Hanson meanwhile strong-armed the Toledo Mud Hens, giving up one hit and striking out nine in six scoreless innings.
All the while you could almost hear the muttering of those unmoved by the team's reasoning for calling up Medlen first: Why not Hanson instead?
Or you could read them on the AJC's Braves blog, just moments after Bobby Cox took the ball from Medlen.
"Who else comes up before Hanson and chokes?" wrote one particularly impatient contributor.
As general manager Frank Wren has said, when the Braves are sure the spot in the rotation is more than temporary, they will look to Hanson. And much of that depends upon Tom Glavine's recovery.
Thursday night was sure to add to the Hanson groundswell, inevitably at Medlen's expense. But strangely enough, as the two young pitchers deal with the fickle gusts of expectation, one of their biggest assets is the fact they have each other.
First impressions hardly foreshadowed the making of a baseball buddy story.
Hanson and Medlen have climbed the same rungs of the same treacherous ladder, sharing the bright lights of Danville, Va., and Pearl, Miss., along the way. They've pondered together the one great question facing all young males on their own: "What is it tonight, Domino's or Papa John's?"
But back in 2006, as they battled each other in Southern California's Orange Empire Conference, they were at best snarky rivals.
"In junior college, when I first saw him, he wore long, tight pants, had that long hair, I thought he looked lame," Medlen recalled early last week. "Like any rivalry, you say, 'Man that guy sucks' — even if he doesn't."
They had grown up within an hour of each other in the Los Angeles sprawl, but never met until their college days. Medlen, a shortstop/closer at Santa Ana College, faced Hanson, Riverside College's ace, a couple times that '06 season. According to various accounts, there was no clear winner.
"You got to give Kris a little bit of grief," Hanson said. "I struck him out a couple times. He couldn't get a hit off me any other way, so he started bunting on me."
"Had to take advantage of the big, slow, non-athletic, red-headed dude," Medlen responded.
Signed by the same scout in the same year from the same lower left-hand corner of the country, Hanson and Medlen were thrown together from the day they reported to rookie camp in Orlando. From neighboring lockers, they began a dialogue. It has continued almost non-stop during their rapid ascent through the Braves system.
"Kris is kind of like another son of mine," said Hanson's father, Tom. "Every time we visited and went out with Tommy, it was Tommy and Kris."
By the time they got to Triple-A Gwinnett this season, the arrangement was routine. They'd room together — now in an apartment near the new Gwinnett Stadium. As usual, Hanson had a car, Medlen would ride shotgun.
Not alike, yet alike
Recognized as one of the best prospects in baseball, Hanson pretty much vacuums up the publicity. He is the prototype pitcher, 6-foot-6, possessing poise and leverage and statistical backing.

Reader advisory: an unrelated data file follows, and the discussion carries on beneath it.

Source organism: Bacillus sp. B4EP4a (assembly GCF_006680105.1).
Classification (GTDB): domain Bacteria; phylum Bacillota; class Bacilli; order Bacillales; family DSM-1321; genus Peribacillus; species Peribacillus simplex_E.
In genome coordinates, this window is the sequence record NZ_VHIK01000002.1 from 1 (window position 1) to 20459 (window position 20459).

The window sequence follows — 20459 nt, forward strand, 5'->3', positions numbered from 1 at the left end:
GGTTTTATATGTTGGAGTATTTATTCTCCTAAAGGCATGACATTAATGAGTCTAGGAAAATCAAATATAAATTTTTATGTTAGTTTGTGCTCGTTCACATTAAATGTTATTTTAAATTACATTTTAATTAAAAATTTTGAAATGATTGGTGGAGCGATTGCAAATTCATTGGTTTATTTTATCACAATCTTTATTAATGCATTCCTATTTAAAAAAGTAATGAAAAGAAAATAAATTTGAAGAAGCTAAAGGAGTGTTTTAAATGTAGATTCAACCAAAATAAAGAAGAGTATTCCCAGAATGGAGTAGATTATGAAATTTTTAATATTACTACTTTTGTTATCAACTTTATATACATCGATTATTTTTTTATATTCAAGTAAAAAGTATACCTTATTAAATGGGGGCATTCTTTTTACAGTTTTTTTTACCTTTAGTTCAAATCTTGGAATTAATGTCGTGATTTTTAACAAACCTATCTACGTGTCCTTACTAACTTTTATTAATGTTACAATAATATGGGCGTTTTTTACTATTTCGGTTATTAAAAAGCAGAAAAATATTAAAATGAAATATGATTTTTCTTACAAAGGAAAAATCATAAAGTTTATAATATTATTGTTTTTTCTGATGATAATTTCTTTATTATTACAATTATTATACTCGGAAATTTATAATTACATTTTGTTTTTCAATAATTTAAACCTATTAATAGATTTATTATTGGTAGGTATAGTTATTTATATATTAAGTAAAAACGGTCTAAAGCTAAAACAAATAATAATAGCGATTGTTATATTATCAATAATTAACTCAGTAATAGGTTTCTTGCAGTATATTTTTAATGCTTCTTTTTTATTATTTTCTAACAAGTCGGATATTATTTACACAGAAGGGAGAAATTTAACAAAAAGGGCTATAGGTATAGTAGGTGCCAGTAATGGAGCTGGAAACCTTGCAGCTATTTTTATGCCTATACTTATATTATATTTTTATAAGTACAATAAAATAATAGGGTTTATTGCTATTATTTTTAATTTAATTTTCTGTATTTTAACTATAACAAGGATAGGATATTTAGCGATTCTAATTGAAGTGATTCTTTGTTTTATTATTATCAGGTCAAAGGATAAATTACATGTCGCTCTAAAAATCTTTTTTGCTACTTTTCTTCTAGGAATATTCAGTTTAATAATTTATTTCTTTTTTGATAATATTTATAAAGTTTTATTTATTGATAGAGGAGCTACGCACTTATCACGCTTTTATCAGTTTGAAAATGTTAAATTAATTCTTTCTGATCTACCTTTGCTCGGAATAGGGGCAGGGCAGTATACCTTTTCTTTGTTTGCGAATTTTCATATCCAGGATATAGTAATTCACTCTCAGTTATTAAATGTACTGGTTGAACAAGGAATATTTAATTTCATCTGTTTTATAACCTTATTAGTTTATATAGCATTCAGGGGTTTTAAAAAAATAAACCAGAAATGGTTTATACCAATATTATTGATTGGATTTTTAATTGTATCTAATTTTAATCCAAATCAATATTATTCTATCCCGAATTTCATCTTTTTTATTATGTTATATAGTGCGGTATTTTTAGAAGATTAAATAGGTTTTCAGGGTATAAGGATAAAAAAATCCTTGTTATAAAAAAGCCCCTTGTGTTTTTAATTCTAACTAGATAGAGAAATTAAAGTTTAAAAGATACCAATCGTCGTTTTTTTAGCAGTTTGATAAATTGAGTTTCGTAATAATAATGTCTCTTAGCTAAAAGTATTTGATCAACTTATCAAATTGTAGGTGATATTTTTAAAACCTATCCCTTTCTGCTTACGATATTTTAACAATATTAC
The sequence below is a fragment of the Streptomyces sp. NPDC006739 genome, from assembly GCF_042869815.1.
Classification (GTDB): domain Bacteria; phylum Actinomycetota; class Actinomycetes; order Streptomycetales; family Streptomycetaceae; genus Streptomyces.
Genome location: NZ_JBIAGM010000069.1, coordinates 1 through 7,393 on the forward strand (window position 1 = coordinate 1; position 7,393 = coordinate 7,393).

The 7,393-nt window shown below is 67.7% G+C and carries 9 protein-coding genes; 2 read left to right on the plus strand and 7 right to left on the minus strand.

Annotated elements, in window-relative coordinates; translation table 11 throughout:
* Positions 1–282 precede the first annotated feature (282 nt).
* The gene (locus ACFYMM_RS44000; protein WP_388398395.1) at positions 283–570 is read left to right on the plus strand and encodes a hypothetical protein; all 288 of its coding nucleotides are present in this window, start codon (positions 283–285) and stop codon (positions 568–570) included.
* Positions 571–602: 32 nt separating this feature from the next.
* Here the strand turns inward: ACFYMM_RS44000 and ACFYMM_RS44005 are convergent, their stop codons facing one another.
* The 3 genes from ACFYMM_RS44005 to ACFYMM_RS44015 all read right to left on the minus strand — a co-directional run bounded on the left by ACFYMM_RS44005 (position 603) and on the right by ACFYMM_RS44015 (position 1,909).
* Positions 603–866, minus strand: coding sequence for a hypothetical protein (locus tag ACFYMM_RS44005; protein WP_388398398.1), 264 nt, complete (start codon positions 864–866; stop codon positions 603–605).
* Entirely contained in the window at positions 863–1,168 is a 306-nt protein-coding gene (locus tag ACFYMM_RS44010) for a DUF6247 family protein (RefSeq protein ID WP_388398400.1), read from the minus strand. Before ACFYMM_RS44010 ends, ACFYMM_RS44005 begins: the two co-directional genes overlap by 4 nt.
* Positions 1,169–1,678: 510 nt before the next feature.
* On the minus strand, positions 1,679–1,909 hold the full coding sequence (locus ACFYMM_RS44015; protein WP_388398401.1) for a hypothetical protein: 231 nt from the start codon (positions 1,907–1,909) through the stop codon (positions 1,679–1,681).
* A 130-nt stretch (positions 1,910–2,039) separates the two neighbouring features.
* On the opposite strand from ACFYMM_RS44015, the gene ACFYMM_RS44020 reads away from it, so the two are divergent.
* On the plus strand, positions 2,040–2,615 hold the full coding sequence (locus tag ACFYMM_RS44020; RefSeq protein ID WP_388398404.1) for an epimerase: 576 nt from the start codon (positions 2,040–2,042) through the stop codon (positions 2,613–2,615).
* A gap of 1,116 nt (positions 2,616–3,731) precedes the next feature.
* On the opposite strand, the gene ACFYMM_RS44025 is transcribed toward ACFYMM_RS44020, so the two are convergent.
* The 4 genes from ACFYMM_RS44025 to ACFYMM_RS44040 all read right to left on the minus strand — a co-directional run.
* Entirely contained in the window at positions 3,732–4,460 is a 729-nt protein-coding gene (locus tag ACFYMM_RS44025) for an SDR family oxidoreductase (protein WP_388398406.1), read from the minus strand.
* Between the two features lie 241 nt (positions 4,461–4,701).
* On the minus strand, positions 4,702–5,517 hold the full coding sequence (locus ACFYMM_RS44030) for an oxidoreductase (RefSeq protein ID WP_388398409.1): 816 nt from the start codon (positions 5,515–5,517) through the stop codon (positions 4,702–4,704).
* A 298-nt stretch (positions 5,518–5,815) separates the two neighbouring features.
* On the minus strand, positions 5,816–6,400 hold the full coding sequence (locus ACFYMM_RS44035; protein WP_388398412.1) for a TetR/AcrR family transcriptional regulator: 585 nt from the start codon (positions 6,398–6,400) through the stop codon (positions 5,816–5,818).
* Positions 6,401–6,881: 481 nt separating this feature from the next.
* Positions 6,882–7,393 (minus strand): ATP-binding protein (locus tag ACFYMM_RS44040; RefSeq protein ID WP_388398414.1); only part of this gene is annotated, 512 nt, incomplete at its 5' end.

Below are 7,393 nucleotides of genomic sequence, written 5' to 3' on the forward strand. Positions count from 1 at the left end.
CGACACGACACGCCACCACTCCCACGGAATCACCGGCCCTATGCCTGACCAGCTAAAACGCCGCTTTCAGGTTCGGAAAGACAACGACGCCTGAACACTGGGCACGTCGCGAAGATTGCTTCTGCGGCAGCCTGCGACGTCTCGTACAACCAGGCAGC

Though Medlen actually built some superior numbers at Gwinnett this season (5-0, 1.19 ERA), the comparative weight of their press clippings may never even out.
"He always jokes around, says I get the publicity because I'm tall," Hanson said.
They are nothing alike physically. Medlen, generously listed as 5-10, is the one most likely to get carded, even though at 23 he is a year older. Nor are they on the same personality page. "Tommy is kind of a quiet, mellow kid," said Medlen's father, Ray. "Kristopher is to a point, but can go to the other side of the line, according to the situation."
Off the field, they still are sharing a simple, if not exactly monastic, existence. Only last week, when the Braves called him up and faced the commute to Atlanta, did Medlen rent a car. The two didn't even have a TV in their apartment until Medlen's girlfriend recently gave them an older model. Next step, cable.
It is generally conceded that Medlen is the sloppier of the two, the one least concerned with appearances. Hanson, he jokes, is "the pretty boy who cares more what people think."
You have to look a little deeper for the similarities that are the roots of their friendship.
They are both sons of the working class — Medlen's father a truck driver for FedEx, Hanson's a retired iron worker who helped build California's famous freeways. They both have inherited from them a certain seriousness of purpose.
"Both of them are so zoned in on pitching and want to do so well," said Hanson's father. "It has really helped being close the way they are."
A 'Glavine-Smoltz' thing?
No matter how the pressures of making it to the majors — and sticking — may pull at them, they have been good for each other. They have been feeding their mutual ambition almost from the day they signed. And maybe even more so now.
"It's cool talking baseball, we both feel like we can compete up there," Hanson said. "I've always wanted to pitch in the big leagues, but always felt like it was far away. Now ... I feel like it's really close. I feel like I could pitch there right now.
"That's the weird thing, saying, 'Yeah, man, we could definitely do that, we could definitely pitch in the big leagues and get guys out.' "
Their final place in baseball is undetermined. Hanson is still the hot prospect in the wings. There are musings that Medlen, a reliever for much of his career before blossoming as a starter, may be fated for the bullpen.
Anything is still possible. Anything.
"They have spent a lot of time together," said Medlen's Santa Ana College coach, Don Sneddon. "They really know each other. Maybe it could be a Glavine-Smoltz kind of thing. I'm sure the Braves are looking for something like that."
Bottom line: "We see each other pitching in the big leagues," Medlen said.
And that single shared vision is all that matters now.